The Berkeley City Council will discuss two items Tuesday night focused on preventing gun violence, according to the City Council agenda.
The first item — authored by Councilmember Rashi Kesarwani and co-sponsored by Mayor Jesse Arreguín — would authorize the installation of security cameras at several intersections throughout the city. The second item, also authored by Kesarwani and co-sponsored by Arreguín and Councilmember Cheryl Davila, would provide $40,000 to reinstate the city’s Gun Buyback Program.
“Violence has no place in Berkeley, and we need to take action to address the surge in gun violence we have witnessed throughout the region,” Arreguín said in an email. “A couple of weeks ago we approved Operation Ceasefire to assemble a Berkeley-centered interjurisdictional working group of community members, law enforcement personnel, and supportive service providers to address gun violence and work with at-risk youth.”
The implementation of security cameras across 13 possible locations would cost between $500,000 and $1 million, according to a report submitted by Kesarwani and Arreguín. The report cited an increase in the number of shootings in Berkeley over the past three years, including four fatal incidents in 2020, as one reason to implement new security cameras.
While the use of security cameras has the potential to reduce crime in the city, Councilmember Susan Wengraf noted that some residents might have concerns regarding privacy. According to the report, the security cameras would be used to collect information on suspects leaving the scene of a crime and reduce the dependence on private security cameras owned by residents and businesses.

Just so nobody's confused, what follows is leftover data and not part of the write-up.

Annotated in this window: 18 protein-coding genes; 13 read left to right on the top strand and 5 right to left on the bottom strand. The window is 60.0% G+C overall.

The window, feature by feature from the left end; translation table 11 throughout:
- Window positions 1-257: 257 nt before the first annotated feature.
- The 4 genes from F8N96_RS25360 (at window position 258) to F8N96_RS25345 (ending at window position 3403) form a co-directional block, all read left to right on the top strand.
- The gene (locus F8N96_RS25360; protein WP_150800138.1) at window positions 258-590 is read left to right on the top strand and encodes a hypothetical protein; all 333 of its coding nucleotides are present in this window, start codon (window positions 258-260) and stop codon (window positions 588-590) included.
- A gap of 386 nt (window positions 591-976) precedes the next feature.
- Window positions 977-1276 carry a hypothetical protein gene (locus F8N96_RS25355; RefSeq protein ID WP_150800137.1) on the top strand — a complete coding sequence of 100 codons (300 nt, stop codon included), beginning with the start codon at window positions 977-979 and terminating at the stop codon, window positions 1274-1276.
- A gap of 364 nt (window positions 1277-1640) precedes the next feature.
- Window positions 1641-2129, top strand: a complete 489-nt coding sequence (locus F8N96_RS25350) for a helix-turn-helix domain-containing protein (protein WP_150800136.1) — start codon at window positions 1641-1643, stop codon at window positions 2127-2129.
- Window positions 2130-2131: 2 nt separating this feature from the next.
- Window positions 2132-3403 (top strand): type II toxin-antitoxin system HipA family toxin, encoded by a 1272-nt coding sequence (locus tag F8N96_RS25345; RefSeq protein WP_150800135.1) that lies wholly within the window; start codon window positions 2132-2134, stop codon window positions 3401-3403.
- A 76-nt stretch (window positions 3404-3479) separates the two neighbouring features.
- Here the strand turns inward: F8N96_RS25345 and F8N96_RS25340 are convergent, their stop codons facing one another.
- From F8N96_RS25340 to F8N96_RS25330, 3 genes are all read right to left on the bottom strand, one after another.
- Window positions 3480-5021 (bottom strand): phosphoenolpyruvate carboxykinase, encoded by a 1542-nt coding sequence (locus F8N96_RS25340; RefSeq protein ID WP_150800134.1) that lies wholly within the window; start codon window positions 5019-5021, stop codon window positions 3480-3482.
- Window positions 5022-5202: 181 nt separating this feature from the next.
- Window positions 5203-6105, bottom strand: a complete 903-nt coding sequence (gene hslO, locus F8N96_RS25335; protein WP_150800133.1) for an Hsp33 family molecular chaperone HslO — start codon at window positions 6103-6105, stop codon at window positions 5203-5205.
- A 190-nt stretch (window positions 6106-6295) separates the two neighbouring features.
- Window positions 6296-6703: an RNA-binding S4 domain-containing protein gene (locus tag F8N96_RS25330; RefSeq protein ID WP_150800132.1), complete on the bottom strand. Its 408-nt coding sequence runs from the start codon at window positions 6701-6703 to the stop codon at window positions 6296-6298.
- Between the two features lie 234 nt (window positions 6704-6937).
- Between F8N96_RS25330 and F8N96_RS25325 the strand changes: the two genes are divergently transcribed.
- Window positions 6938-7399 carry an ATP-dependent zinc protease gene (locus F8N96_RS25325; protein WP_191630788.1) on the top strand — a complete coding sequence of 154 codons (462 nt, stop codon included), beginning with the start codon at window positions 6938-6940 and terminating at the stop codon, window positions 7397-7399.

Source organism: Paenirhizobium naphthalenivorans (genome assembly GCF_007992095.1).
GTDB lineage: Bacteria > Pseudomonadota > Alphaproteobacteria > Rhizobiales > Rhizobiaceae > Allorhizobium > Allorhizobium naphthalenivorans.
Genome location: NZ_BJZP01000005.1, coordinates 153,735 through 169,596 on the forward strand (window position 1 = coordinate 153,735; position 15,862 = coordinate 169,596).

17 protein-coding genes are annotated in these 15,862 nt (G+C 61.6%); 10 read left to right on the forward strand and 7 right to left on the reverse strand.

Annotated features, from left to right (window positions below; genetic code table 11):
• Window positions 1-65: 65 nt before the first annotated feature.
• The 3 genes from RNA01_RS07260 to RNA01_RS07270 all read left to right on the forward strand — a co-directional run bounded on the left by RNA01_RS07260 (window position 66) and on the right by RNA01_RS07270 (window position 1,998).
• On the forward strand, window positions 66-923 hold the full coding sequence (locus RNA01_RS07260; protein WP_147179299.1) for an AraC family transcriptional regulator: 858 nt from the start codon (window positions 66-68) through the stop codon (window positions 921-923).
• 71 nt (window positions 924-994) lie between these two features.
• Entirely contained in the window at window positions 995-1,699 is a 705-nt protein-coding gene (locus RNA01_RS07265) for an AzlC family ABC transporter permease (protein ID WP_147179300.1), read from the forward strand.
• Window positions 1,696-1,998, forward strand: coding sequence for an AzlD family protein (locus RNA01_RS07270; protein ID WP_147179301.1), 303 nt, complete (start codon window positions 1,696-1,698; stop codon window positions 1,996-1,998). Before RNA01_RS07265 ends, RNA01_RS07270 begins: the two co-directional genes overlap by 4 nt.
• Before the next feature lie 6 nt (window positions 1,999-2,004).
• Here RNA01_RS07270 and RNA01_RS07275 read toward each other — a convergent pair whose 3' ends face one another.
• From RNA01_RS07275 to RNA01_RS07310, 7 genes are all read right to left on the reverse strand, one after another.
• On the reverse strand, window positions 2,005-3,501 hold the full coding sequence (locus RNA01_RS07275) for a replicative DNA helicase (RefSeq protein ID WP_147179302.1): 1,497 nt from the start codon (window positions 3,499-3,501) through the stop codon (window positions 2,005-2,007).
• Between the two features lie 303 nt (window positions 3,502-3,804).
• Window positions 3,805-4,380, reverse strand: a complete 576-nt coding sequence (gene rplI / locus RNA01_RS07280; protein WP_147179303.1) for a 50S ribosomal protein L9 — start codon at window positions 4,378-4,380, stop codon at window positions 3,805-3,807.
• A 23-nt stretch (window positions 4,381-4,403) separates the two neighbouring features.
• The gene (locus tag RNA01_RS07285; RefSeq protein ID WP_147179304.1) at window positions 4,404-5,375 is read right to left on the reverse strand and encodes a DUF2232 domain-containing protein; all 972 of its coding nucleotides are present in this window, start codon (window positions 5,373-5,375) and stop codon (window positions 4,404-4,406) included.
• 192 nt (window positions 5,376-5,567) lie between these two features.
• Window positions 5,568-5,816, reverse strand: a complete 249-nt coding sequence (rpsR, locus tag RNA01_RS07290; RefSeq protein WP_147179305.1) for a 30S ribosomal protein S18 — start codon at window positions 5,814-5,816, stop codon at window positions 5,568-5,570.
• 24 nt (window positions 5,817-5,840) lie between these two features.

“Security cameras are a very big outlay of money and I’m not sure how effective they will be in remedying gun violence,” Wengraf said. “I know that people are paranoid of excessive surveillance and some residents are concerned, but if it has been proven to be effective I will vote for it.”
The Gun Buyback Program was initially proposed by Davila and authorized by City Council back in November 2018. According to a report submitted by Davila, Arreguín and Kesarwani, the reinstatement of the program would offer residents cash or gift cards with the aim of removing guns from households.
Wengraf added that the buyback program would not cost the city much money, but also may not be as effective as predicted. Gun buyback programs are most effective in influencing public perception and reducing gun-related deaths, according to the item’s report, when they are paired with other gun violence reduction programs.
“I’m not sure that these two items are the two most effective things to do, but at least we are doing something to move towards solving this crisis given everything that’s happened in recent times,” Wengraf said. “There are just too many guns in the city and they are far too easy to obtain.”